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Coalition's COVID-19 Commission: Another reason for a Federal ICAC Now!

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Prime Minister Morrison's recently announced National Coordination COVID-19 Commission is stacked with fossil fuel industry leaders (Screenshot via YouTube)

Just how much slush do you reckon is going to wash around the Coalition’s so-called National Coordination COVID-19 Commission?

'Amid calls for new investment in clean energy to cut greenhouse gas emissions and revive the economy, the Government's given the task of leading the recovery to a committee that's overweight with business leaders from fossil fuel industries, and gas in particular.'

It is brutally evident that, much like birds in a Hitchcock movie, masses of spivs are preening their flight feathers, readying themselves for a terrifying assault on Australia’s fragile environment to line their own ­– and others’ – already luxurious nests.

This is going to be a mates' rort of staggering proportions.

There are a lot of approaches Australia could take to emerge from the COVID-19 problem a better place.

Certainly, Australia is awash with economic problems ­­— high unemployment, battered production capabilities, smashed asset values and a looming surplus of exports are just the start.

As you would expect, the Morrison Government eschewed any sensible approaches to these problems, like rebooting manufacturing to set the country up for efficient, long-term solutions, which would enable us to contribute to global attempts to slow climate change while boosting levels of meaningful employment.

Instead, the Coalition wants to unleash the dogs of destruction, just to make sure no other generation of Australians has anywhere near the opportunity this lot of privileged elitists has enjoyed.

Once fracked and drilled, that land – our children’s land – will be rendered useless. Destroyed.

Why are they doing this?

Money.

Lots of it.

Greed, bribes, backhanders and sly winks will ensure the brown paper bags – or Cayman Island cupboards – are nice and plump for all the abusers of our long-term well-being to jam their porky little mitts into.

This is exactly why we need an empowered Federal ICAC and that is exactly the reason IA is proposing the formation of a new Australian political party to be named — Federal ICAC Now (FIN).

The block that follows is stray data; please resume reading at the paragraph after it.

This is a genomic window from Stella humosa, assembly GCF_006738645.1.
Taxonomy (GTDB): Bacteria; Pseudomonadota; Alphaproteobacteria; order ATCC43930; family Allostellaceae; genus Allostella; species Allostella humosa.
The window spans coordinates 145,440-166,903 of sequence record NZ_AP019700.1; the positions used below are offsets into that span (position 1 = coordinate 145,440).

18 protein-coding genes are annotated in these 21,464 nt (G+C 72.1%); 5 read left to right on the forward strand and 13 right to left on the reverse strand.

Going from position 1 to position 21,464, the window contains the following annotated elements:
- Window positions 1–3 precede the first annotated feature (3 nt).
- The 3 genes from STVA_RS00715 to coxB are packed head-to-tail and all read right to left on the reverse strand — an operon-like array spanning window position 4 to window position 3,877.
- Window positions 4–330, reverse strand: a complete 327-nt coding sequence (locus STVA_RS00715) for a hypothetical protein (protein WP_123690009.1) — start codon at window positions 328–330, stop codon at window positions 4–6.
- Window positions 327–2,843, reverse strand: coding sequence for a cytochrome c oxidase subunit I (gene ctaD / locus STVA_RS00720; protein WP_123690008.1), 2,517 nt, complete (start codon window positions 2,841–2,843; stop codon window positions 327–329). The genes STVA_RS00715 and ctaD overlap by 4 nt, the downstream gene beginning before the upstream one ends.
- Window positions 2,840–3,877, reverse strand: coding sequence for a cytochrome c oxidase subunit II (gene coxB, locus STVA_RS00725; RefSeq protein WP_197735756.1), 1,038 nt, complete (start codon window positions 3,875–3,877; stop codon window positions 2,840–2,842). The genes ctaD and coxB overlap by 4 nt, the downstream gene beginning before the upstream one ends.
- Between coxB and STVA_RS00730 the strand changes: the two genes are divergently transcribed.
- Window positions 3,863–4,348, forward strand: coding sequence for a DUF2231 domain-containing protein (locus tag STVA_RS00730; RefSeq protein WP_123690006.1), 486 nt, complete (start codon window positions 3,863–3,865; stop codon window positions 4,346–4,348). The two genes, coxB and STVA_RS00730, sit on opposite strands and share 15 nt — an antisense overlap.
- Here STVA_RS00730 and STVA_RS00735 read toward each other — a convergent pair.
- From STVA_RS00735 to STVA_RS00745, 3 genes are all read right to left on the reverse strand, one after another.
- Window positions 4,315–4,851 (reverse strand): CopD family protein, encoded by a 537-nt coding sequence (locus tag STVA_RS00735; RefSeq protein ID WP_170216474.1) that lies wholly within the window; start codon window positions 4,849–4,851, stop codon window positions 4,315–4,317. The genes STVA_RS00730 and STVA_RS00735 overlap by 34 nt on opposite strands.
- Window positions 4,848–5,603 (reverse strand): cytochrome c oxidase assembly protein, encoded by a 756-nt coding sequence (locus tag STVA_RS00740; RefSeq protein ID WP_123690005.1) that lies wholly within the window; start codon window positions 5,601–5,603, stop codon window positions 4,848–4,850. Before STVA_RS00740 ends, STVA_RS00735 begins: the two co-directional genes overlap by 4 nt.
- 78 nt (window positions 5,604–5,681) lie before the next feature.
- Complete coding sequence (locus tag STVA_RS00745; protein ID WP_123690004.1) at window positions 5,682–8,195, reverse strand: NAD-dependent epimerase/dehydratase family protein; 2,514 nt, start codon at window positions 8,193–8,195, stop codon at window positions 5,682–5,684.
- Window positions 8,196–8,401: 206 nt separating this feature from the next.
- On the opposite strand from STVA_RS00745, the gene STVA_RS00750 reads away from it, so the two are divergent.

A Federal ICAC won’t stop all the malfeasance but it could put a fair-sized dent in it.

Also, it would be great to have a few senators in the House whose focus is on corruption detection and prevention.

The next half-senate election, when the term of those elected in 2016 expires, can be held as early as 7 August 2021 but must be held by 30 June 2022.

Before the election, and especially in the last months leading up to the big event a registered FIN party would have a presence alerting voters to the issues. At the election, the above-the-line party might just have a chance.

A previous IA article floated the idea of FIN and asked readers if they would be willing to join such a party.

We didn’t get the 500 needed to lodge the papers tomorrow, but the response was pretty jolly good and the sentiments expressed indicate a lot of people had the same idea.

After the dust had settled from that article, we wrote to those who expressed support:

Thank you so much for your positive response to our idea for the formation of the Federal ICAC Now (FIN) party.

Reader feedback has been strong and has encouraged our further pursuit of this objective.

We are also grateful for the many helpful offers of practical assistance.

While initial membership indications are still a long way short of the requisite number of 500 to form a party, we are now optimistic this number can be reached.

Dave Donovan and I, along with others, are now developing a draft constitution for the new party and we will send this to you on completion.

The party will be driven by members via an on-line platform which will enable members to present and discuss issues as well as vet and select candidates.

There will be National Steering Committee to take care of day to-day issues but, apart from that, party decisions will be made by members.

We see membership fees for the first 500 members as modest, say $20, just enough to cover the set-up technology costs.

This fee would be waived for pensioners or those who tell us they simply can’t afford it. The important thing is to form the party.

You will be regularly updated on progress.

Once again, thank-you for your response.

Go FIN!

If we can pencil you in, please let us know.

Look forward to hearing from you.

Email contact@federalicacnow.org now and express your ideas and/or interest.

Investigations editor Ross Jones is a licensed private enquiry agent and the author of 'Ashbygate: The Plot to Destroy Australia's Speaker'. You can follow Ross on Twitter @RPZJones.

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